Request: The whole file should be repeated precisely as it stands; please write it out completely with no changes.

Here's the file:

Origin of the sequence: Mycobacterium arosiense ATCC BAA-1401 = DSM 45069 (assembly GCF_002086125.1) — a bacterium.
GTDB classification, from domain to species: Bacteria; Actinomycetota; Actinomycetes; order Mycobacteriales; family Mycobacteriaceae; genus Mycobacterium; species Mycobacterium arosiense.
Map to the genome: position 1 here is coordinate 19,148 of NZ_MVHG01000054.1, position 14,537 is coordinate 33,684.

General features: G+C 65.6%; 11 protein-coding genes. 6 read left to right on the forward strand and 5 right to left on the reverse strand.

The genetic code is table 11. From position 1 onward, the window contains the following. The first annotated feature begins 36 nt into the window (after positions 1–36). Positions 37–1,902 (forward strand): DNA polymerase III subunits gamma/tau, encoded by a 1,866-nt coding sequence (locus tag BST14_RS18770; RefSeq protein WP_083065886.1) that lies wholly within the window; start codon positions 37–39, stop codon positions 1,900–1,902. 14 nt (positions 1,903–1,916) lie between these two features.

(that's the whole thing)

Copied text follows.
Origin of the sequence: Mycobacterium arosiense ATCC BAA-1401 = DSM 45069 (assembly GCF_002086125.1) — a bacterium.
GTDB classification, from domain to species: Bacteria; Actinomycetota; Actinomycetes; order Mycobacteriales; family Mycobacteriaceae; genus Mycobacterium; species Mycobacterium arosiense.
Map to the genome: position 1 here is coordinate 19,148 of NZ_MVHG01000054.1, position 14,537 is coordinate 33,684.

General features: G+C 65.6%; 11 protein-coding genes. 6 read left to right on the forward strand and 5 right to left on the reverse strand.

The genetic code is table 11. From position 1 onward, the window contains the following. The first annotated feature begins 36 nt into the window (after positions 1–36). Positions 37–1,902 (forward strand): DNA polymerase III subunits gamma/tau, encoded by a 1,866-nt coding sequence (locus tag BST14_RS18770; RefSeq protein WP_083065886.1) that lies wholly within the window; start codon positions 37–39, stop codon positions 1,900–1,902. 14 nt (positions 1,903–1,916) lie between these two features.